Selection or exclusion criteria can be used too. These can be calibrated to allow the authority to weed out bidders who do not meet minimum requirements linked to environmental objectives. EU procurement law already mandates exclusions for bidders which have breached certain environmental legislation[3] or have presented a bid which is cheaper because it would contravene environmental regulations[4].

GPP considerations can be incorporated to competitive shortlisting processes in which, say, only the three highest scoring bidders are invited to tender.  The guidance suggests points can be awarded in those for such factors as an organisation’s ability to apply environmental management measures.

Award criteria are used to score the merit of the bids received in a tender process. They are published in the tender documents and weighted.  The EPA guide says Life cycle costs (LCC) should be an important consideration in the scoring system.  Numerous LCC tools and methodologies are proposed in the guidance.  Examples are given of the economic benefits of an LCC approach. GPP factors should also be set out as a relevant factor when examining bidders’ method statements.

At the contracting stage, environmental KPIs should at the very least be considered. GPP commitments given in tenders should be worked into the contract and kept under review.

Suitable evidence and greenwashing

The EPA Guide states that it is at the tender evaluation stage that GPP criteria are put to the test:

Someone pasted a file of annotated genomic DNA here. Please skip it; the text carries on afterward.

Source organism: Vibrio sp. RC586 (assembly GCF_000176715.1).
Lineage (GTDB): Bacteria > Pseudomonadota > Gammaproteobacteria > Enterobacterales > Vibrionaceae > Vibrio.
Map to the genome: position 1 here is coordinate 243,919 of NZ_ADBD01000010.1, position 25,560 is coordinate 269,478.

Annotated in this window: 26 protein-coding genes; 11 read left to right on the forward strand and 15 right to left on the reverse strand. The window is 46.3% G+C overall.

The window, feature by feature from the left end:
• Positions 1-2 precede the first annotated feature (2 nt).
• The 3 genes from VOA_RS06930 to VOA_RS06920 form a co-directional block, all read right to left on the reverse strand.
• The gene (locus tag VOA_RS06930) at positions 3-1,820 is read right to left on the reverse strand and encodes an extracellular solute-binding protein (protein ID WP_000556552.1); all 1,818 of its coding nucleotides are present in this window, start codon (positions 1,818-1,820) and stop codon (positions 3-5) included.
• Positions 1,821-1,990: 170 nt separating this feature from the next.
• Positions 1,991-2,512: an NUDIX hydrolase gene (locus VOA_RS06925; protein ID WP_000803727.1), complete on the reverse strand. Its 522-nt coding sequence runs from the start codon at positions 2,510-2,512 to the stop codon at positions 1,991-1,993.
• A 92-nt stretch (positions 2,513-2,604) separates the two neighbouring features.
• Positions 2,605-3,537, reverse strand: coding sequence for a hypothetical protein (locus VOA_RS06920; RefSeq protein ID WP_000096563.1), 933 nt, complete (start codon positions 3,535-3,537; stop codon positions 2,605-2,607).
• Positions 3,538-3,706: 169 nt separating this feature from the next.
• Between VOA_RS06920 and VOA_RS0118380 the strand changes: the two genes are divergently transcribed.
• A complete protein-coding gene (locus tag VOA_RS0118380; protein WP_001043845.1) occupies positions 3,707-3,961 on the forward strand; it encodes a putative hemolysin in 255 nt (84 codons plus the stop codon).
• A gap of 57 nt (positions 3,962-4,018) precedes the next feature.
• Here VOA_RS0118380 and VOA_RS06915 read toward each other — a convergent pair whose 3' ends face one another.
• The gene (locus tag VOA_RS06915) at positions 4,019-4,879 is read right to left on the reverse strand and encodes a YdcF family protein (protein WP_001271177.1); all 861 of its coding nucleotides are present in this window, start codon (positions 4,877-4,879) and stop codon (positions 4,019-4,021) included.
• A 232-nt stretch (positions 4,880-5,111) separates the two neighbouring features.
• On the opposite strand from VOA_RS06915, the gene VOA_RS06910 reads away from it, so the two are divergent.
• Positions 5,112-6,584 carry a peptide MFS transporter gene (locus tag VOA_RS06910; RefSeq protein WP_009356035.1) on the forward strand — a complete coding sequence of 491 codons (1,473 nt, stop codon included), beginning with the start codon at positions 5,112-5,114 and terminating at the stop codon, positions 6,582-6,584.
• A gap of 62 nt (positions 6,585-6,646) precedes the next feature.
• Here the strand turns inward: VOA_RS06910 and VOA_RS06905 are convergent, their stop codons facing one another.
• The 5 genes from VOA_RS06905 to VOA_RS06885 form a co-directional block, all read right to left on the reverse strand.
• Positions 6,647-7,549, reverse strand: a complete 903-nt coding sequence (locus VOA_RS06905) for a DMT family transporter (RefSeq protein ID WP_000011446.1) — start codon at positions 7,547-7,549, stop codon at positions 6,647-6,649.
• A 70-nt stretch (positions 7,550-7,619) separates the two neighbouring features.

“[a]n increasing number of companies make environmental claims about their products and services, and there is a growing list of standards, certification schemes and labels which aim to give credibility to such claims. Procurers are often called upon to distinguish promotional or unfounded claims from bona fide evidence. GPP requires the application of these skills in order to avoid ‘greenwash’ and identify those products and services which genuinely meet criteria targeting environmental characteristics.[5]

For these reasons, the guidance provides assistance in terms of the evidence buyers should look for when considering claims made by suppliers. Frequently, there will be an applicable label or accreditation relevant to the subject matter of the procurement. In circumstances where that is not available, guidance is given on alternatives. In other words, tenderers must be ready to back up any green claims with appropriate proof or risk being dumped out of the competition.